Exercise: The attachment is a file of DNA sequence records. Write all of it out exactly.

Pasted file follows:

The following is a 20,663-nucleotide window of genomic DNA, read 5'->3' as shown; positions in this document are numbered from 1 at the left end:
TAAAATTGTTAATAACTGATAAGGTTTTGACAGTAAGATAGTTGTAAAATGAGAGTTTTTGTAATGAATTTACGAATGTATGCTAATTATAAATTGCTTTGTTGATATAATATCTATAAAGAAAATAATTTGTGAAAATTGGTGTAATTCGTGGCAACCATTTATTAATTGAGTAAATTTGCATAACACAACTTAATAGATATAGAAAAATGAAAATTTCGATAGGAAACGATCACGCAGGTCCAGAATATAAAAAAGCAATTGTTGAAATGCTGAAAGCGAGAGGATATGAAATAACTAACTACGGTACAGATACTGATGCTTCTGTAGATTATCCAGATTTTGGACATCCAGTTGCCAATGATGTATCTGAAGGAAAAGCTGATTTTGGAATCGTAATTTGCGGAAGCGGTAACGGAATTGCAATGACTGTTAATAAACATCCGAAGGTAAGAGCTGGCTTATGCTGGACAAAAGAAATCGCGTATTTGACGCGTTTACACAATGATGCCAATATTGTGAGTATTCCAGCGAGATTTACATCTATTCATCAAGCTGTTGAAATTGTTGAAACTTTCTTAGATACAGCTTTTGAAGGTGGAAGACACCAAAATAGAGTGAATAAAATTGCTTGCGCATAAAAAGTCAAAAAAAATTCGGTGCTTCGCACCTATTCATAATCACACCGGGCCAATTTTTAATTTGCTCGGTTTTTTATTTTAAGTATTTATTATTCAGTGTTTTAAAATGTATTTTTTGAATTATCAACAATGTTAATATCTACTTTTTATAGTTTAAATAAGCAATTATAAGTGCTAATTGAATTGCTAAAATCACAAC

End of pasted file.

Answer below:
The following is a 20,663-nucleotide window of genomic DNA, read 5'->3' as shown; positions in this document are numbered from 1 at the left end:
TAAAATTGTTAATAACTGATAAGGTTTTGACAGTAAGATAGTTGTAAAATGAGAGTTTTTGTAATGAATTTACGAATGTATGCTAATTATAAATTGCTTTGTTGATATAATATCTATAAAGAAAATAATTTGTGAAAATTGGTGTAATTCGTGGCAACCATTTATTAATTGAGTAAATTTGCATAACACAACTTAATAGATATAGAAAAATGAAAATTTCGATAGGAAACGATCACGCAGGTCCAGAATATAAAAAAGCAATTGTTGAAATGCTGAAAGCGAGAGGATATGAAATAACTAACTACGGTACAGATACTGATGCTTCTGTAGATTATCCAGATTTTGGACATCCAGTTGCCAATGATGTATCTGAAGGAAAAGCTGATTTTGGAATCGTAATTTGCGGAAGCGGTAACGGAATTGCAATGACTGTTAATAAACATCCGAAGGTAAGAGCTGGCTTATGCTGGACAAAAGAAATCGCGTATTTGACGCGTTTACACAATGATGCCAATATTGTGAGTATTCCAGCGAGATTTACATCTATTCATCAAGCTGTTGAAATTGTTGAAACTTTCTTAGATACAGCTTTTGAAGGTGGAAGACACCAAAATAGAGTGAATAAAATTGCTTGCGCATAAAAAGTCAAAAAAAATTCGGTGCTTCGCACCTATTCATAATCACACCGGGCCAATTTTTAATTTGCTCGGTTTTTTATTTTAAGTATTTATTATTCAGTGTTTTAAAATGTATTTTTTGAATTATCAACAATGTTAATATCTACTTTTTATAGTTTAAATAAGCAATTATAAGTGCTAATTGAATTGCTAAAATCACAAC